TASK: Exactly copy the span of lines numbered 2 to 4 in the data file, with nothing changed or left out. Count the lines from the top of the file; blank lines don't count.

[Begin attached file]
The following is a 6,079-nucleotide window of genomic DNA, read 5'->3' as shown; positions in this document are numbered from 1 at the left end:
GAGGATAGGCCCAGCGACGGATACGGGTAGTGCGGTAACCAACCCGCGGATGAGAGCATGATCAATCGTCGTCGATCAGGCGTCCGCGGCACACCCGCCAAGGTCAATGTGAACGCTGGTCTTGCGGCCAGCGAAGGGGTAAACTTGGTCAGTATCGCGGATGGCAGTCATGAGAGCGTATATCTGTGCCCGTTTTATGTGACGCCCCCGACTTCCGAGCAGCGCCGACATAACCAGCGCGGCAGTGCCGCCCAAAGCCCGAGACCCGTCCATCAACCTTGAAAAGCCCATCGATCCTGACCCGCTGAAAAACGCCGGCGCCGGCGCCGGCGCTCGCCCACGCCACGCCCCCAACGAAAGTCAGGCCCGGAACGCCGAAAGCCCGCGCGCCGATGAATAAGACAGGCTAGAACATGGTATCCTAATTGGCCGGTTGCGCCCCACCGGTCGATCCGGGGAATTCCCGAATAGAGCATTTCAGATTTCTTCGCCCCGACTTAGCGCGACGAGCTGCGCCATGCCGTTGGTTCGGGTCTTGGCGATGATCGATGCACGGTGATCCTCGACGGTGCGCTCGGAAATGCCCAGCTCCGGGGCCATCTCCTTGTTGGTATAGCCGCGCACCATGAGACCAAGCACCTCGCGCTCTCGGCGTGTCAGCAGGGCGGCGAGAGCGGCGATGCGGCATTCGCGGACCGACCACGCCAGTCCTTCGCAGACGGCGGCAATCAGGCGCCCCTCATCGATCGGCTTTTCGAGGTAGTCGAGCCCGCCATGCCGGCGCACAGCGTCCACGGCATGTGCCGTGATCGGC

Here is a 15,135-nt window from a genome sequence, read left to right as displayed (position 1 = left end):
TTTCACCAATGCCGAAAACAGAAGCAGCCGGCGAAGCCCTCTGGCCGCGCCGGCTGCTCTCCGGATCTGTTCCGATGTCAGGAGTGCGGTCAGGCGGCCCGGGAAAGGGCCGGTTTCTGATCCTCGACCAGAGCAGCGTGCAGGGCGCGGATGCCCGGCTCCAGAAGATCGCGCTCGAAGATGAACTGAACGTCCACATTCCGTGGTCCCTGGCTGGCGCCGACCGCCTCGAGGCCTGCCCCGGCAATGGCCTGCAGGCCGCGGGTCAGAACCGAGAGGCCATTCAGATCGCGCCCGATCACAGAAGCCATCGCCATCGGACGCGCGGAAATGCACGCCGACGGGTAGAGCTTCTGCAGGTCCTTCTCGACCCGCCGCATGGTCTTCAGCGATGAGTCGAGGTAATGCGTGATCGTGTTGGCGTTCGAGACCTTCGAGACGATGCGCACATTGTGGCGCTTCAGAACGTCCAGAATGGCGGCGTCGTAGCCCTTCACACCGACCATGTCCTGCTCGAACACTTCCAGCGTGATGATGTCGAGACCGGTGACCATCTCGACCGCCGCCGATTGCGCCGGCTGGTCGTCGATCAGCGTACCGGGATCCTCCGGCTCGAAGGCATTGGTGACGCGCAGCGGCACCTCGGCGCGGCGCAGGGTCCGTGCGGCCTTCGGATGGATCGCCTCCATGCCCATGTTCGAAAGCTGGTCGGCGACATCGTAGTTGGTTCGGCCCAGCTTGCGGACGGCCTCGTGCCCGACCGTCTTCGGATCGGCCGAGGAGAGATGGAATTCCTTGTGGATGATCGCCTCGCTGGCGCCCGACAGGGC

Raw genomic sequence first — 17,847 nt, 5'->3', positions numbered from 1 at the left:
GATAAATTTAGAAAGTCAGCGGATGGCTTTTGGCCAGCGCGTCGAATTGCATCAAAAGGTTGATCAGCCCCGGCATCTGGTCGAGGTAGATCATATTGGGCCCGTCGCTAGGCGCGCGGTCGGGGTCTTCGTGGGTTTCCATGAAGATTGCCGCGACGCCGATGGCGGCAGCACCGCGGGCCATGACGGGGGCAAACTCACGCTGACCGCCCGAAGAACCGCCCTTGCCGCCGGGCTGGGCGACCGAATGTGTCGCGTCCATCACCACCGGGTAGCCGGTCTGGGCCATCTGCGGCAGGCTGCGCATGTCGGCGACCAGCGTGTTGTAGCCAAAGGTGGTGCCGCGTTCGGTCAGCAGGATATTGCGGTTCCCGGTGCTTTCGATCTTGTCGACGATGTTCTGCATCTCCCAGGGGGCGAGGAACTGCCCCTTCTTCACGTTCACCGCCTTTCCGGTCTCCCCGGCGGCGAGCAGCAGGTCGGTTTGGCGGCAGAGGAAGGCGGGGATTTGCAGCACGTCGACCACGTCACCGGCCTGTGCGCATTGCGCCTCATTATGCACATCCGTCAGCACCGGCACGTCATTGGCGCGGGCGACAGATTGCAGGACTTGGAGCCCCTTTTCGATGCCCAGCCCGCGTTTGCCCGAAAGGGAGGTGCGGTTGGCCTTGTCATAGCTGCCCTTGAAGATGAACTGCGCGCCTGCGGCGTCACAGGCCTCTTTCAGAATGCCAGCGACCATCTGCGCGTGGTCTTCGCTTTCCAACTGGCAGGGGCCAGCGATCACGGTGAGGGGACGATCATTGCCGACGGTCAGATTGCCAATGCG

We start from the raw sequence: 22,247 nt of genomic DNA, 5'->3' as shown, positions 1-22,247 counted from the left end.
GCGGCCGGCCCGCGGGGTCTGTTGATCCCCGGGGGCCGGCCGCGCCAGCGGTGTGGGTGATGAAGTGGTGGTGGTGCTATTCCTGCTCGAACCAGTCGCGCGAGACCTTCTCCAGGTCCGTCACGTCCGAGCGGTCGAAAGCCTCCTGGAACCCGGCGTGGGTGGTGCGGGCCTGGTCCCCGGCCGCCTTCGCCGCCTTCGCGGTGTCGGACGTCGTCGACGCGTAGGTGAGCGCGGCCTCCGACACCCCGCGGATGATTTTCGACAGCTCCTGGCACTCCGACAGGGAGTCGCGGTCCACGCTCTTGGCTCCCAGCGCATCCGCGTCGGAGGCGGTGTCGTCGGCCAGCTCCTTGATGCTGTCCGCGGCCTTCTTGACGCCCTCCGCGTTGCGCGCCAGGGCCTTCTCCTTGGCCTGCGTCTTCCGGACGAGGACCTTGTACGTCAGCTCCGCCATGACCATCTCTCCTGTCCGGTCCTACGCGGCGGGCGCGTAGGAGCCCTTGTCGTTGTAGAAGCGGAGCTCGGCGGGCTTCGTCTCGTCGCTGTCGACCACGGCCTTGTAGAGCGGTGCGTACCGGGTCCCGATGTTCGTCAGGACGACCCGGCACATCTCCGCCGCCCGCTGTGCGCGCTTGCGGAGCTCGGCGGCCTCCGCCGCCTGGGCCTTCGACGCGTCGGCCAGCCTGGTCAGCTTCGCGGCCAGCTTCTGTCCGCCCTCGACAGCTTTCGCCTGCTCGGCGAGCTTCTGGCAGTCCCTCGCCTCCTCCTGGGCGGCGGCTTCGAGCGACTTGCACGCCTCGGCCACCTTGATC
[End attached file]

GAGGATAGGCCCAGCGACGGATACGGGTAGTGCGGTAACCAACCCGCGGATGAGAGCATGATCAATCGTCGTCGATCAGGCGTCCGCGGCACACCCGCCAAGGTCAATGTGAACGCTGGTCTTGCGGCCAGCGAAGGGGTAAACTTGGTCAGTATCGCGGATGGCAGTCATGAGAGCGTATATCTGTGCCCGTTTTATGTGACGCCCCCGACTTCCGAGCAGCGCCGACATAACCAGCGCGGCAGTGCCGCCCAAAGCCCGAGACCCGTCCATCAACCTTGAAAAGCCCATCGATCCTGACCCGCTGAAAAACGCCGGCGCCGGCGCCGGCGCTCGCCCACGCCACGCCCCCAACGAAAGTCAGGCCCGGAACGCCGAAAGCCCGCGCGCCGATGAATAAGACAGGCTAGAACATGGTATCCTAATTGGCCGGTTGCGCCCCACCGGTCGATCCGGGGAATTCCCGAATAGAGCATTTCAGATTTCTTCGCCCCGACTTAGCGCGACGAGCTGCGCCATGCCGTTGGTTCGGGTCTTGGCGATGATCGATGCACGGTGATCCTCGACGGTGCGCTCGGAAATGCCCAGCTCCGGGGCCATCTCCTTGTTGGTATAGCCGCGCACCATGAGACCAAGCACCTCGCGCTCTCGGCGTGTCAGCAGGGCGGCGAGAGCGGCGATGCGGCATTCGCGGACCGACCACGCCAGTCCTTCGCAGACGGCGGCAATCAGGCGCCCCTCATCGATCGGCTTTTCGAGGTAGTCGAGCCCGCCATGCCGGCGCACAGCGTCCACGGCATGTGCCGTGATCGGC

Here is a 15,135-nt window from a genome sequence, read left to right as displayed (position 1 = left end):
TTTCACCAATGCCGAAAACAGAAGCAGCCGGCGAAGCCCTCTGGCCGCGCCGGCTGCTCTCCGGATCTGTTCCGATGTCAGGAGTGCGGTCAGGCGGCCCGGGAAAGGGCCGGTTTCTGATCCTCGACCAGAGCAGCGTGCAGGGCGCGGATGCCCGGCTCCAGAAGATCGCGCTCGAAGATGAACTGAACGTCCACATTCCGTGGTCCCTGGCTGGCGCCGACCGCCTCGAGGCCTGCCCCGGCAATGGCCTGCAGGCCGCGGGTCAGAACCGAGAGGCCATTCAGATCGCGCCCGATCACAGAAGCCATCGCCATCGGACGCGCGGAAATGCACGCCGACGGGTAGAGCTTCTGCAGGTCCTTCTCGACCCGCCGCATGGTCTTCAGCGATGAGTCGAGGTAATGCGTGATCGTGTTGGCGTTCGAGACCTTCGAGACGATGCGCACATTGTGGCGCTTCAGAACGTCCAGAATGGCGGCGTCGTAGCCCTTCACACCGACCATGTCCTGCTCGAACACTTCCAGCGTGATGATGTCGAGACCGGTGACCATCTCGACCGCCGCCGATTGCGCCGGCTGGTCGTCGATCAGCGTACCGGGATCCTCCGGCTCGAAGGCATTGGTGACGCGCAGCGGCACCTCGGCGCGGCGCAGGGTCCGTGCGGCCTTCGGATGGATCGCCTCCATGCCCATGTTCGAAAGCTGGTCGGCGACATCGTAGTTGGTTCGGCCCAGCTTGCGGACGGCCTCGTGCCCGACCGTCTTCGGATCGGCCGAGGAGAGATGGAATTCCTTGTGGATGATCGCCTCGCTGGCGCCCGACAGGGC